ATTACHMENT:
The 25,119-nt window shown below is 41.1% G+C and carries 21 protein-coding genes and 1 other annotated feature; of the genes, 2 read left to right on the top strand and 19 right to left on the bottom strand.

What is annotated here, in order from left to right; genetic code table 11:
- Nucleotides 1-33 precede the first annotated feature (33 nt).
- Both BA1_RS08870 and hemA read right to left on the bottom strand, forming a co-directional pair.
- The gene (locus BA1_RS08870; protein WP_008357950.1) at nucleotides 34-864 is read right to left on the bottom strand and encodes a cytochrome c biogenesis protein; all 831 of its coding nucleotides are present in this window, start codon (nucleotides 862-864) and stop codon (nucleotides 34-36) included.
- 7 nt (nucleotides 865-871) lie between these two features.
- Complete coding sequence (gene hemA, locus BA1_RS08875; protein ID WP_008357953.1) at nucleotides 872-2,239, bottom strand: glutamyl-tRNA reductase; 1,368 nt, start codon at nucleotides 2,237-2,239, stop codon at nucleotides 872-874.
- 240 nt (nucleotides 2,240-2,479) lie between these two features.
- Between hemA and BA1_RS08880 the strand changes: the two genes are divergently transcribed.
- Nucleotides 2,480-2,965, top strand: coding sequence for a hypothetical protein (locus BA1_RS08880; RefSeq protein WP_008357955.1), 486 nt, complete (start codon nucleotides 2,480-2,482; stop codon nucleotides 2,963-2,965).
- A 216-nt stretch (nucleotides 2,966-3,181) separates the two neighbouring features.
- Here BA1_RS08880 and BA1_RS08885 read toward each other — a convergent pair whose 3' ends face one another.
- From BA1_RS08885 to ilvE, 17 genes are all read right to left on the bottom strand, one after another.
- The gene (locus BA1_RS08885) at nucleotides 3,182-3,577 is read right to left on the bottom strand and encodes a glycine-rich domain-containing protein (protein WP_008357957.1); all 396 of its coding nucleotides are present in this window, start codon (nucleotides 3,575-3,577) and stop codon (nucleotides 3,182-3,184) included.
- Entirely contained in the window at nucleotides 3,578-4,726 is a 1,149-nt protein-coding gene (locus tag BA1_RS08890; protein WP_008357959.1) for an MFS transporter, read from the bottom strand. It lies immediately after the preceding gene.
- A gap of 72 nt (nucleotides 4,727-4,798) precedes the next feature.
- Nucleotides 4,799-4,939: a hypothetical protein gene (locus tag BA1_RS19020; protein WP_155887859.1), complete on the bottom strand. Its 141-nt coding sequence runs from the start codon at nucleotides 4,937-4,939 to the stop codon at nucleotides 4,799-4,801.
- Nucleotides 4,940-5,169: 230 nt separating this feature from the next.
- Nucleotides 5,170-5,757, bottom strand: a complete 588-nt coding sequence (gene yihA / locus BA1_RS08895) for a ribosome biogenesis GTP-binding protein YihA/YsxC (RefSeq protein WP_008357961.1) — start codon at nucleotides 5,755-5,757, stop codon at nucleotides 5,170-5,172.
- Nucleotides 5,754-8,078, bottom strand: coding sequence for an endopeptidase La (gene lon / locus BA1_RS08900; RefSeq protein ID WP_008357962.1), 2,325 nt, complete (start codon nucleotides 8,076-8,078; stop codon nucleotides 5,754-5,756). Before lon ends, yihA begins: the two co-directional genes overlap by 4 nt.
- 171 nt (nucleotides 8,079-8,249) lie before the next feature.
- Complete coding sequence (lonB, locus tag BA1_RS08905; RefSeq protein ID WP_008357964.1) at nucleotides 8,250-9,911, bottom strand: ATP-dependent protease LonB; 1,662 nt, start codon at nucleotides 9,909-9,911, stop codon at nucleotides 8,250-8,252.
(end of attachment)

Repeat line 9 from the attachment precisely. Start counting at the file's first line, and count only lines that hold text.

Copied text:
- Between hemA and BA1_RS08880 the strand changes: the two genes are divergently transcribed.